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Abby Fraser

  • 3
  • reviews
  • 14
  • helpful votes
  • 3
  • ratings
  • Magpie Murders

  • By: Anthony Horowitz
  • Narrated by: Allan Corduner, Samantha Bond
  • Length: 15 hrs and 48 mins
  • Unabridged
  • Overall
    4.5 out of 5 stars 3,612
  • Performance
    4.5 out of 5 stars 3,348
  • Story
    4.5 out of 5 stars 3,336

When editor Susan Ryeland is given the tattered manuscript of Alan Conway's latest novel, she has little idea it will change her life. She's worked with the revered crime writer for years, and his detective, Atticus Pund, is renowned for solving crimes in the sleepy English villages of the 1950s. As Susan knows only too well, vintage crime sells handsomely. It's just a shame that it means dealing with an author like Alan Conway.... But Conway's latest tale of murder at Pye Hall is not quite what it seems.

  • 5 out of 5 stars
  • Who? How? Where & Why?

  • By Mrs Q on 10-10-16

Exceptional mystery novel

Overall
5 out of 5 stars
Performance
5 out of 5 stars
Story
5 out of 5 stars

Reviewed: 24-06-17

Any additional comments?

This novel was gripping and entertaining to the end. The two parts of the story were well developed in their own right but combined they made a fantastic mystery novel. Highly recommend

  • Party Girls Die in Pearls

  • An Oxford Girl Mystery
  • By: Plum Sykes
  • Narrated by: Sarah Winter
  • Length: 10 hrs and 19 mins
  • Unabridged
  • Overall
    3.5 out of 5 stars 29
  • Performance
    4 out of 5 stars 26
  • Story
    3.5 out of 5 stars 27

Brideshead, bon-bons, cucumber sandwiches - and now a murder. In the decadent world of Oxford University, c.1985, Pimms, punting and ball gowns are de rigeur. Ursula Flowerbutton, a studious country girl, arrives for her first term, anticipating nothing more sinister than days spent poring over history books - and, perhaps, an invitation to a ball. But when she discovers a body, Ursula is catapulted into a murder investigation.

  • 5 out of 5 stars
  • Satirical but also factual

  • By Abby Fraser on 24-06-17

Satirical but also factual

Overall
5 out of 5 stars
Performance
5 out of 5 stars
Story
5 out of 5 stars

Reviewed: 24-06-17

Any additional comments?

I listened to this book while driving back home from Oxford University for the summer and the combination of slightly caricature-esque characters as well as the well developed setting of the novel made me laugh out loud at points. The Oxford setting is very true to reality even if it is portrayed in the 80s. The storyline was gripping and while dealing with murder managed to remain light and entertaining to the end. The narration too was very well done, with each character easily differentiated by the narrator adding to the character development. Highly recommend for those who appreciate mystery novels but are not wanting anything too heavy.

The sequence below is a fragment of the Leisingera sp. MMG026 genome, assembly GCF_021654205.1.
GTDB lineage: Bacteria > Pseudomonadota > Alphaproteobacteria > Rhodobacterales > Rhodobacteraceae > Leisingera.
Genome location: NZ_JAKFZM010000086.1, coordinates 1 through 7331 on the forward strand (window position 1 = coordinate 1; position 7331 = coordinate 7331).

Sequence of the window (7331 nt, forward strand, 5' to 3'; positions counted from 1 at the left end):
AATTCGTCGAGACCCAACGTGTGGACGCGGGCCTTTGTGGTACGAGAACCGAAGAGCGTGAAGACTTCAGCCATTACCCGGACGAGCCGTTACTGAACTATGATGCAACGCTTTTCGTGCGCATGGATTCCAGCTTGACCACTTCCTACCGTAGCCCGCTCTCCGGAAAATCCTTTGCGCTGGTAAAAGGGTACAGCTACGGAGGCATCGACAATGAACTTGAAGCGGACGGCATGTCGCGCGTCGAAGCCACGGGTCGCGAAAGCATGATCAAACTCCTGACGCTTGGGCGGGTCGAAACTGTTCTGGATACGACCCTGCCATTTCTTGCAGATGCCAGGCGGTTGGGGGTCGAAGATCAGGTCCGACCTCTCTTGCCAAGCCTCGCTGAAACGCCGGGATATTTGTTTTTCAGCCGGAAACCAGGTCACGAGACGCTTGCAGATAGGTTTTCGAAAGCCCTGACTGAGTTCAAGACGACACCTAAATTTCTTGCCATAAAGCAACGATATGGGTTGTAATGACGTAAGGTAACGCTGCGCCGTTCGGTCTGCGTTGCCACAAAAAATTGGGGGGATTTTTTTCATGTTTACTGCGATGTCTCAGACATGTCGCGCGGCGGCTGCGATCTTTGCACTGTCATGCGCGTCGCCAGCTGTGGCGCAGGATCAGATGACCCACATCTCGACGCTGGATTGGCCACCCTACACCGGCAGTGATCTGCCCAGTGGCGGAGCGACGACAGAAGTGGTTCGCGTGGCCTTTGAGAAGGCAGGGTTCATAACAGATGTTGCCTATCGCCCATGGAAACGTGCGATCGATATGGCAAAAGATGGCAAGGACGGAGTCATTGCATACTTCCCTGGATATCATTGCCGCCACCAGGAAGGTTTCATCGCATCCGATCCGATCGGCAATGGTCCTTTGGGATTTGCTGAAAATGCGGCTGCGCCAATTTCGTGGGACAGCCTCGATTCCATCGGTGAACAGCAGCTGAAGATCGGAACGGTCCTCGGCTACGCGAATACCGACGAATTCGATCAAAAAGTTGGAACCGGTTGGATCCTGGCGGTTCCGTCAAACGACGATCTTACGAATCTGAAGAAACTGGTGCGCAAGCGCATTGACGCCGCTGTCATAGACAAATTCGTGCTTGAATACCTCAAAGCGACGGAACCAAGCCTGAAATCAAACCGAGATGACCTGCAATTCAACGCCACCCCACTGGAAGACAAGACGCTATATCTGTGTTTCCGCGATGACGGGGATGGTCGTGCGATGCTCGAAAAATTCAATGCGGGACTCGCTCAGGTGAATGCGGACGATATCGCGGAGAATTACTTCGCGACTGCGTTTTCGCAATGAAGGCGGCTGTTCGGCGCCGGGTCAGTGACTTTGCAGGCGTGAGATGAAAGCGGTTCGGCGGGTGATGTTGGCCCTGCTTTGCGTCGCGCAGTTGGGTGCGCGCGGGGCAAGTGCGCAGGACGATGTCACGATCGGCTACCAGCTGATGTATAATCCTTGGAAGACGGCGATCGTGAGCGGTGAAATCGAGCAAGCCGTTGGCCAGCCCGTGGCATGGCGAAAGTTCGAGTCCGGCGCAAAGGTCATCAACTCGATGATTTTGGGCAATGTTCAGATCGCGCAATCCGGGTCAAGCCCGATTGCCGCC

2 of 2 people found this review helpful

  • Swimming Lessons

  • By: Claire Fuller
  • Narrated by: Rachel Atkins
  • Length: 9 hrs and 23 mins
  • Unabridged
  • Overall
    4 out of 5 stars 570
  • Performance
    4 out of 5 stars 527
  • Story
    4 out of 5 stars 525

Ingrid Coleman writes letters to her husband, Gil, about the truth of their marriage, but instead of giving them to him, she hides each in the thousands of books he has collected over the years. When Ingrid has written her final letter, she disappears from a Dorset beach, leaving behind her beautiful but dilapidated house by the sea, her husband, and her two daughters, Flora and Nan. Twelve years after her disappearance, Gil thinks he sees Ingrid from a bookshop window.

  • 5 out of 5 stars
  • Riveting!

  • By dumphimlove on 23-03-17

Narration does not help characters

Overall
4 out of 5 stars
Performance
3 out of 5 stars
Story
4 out of 5 stars

Reviewed: 24-06-17

Any additional comments?

Throughout listening to the book, the mystery element of the fate of Ingrid was compelling enough to listen for hours on end. However, the narration and especially the vocal differentiation between different characters detracted from my enjoyment of the book by influencing my perception of the characters. Gil was diminished to a sleazy sounding old man in both the flashbacks and in his old age while Flora was portrayed as a whining, entitled child. Had I read the book I may have been able to appreciate the characters in their entirety but unfortunately by listening I was only able to perceive them negatively.

12 of 14 people found this review helpful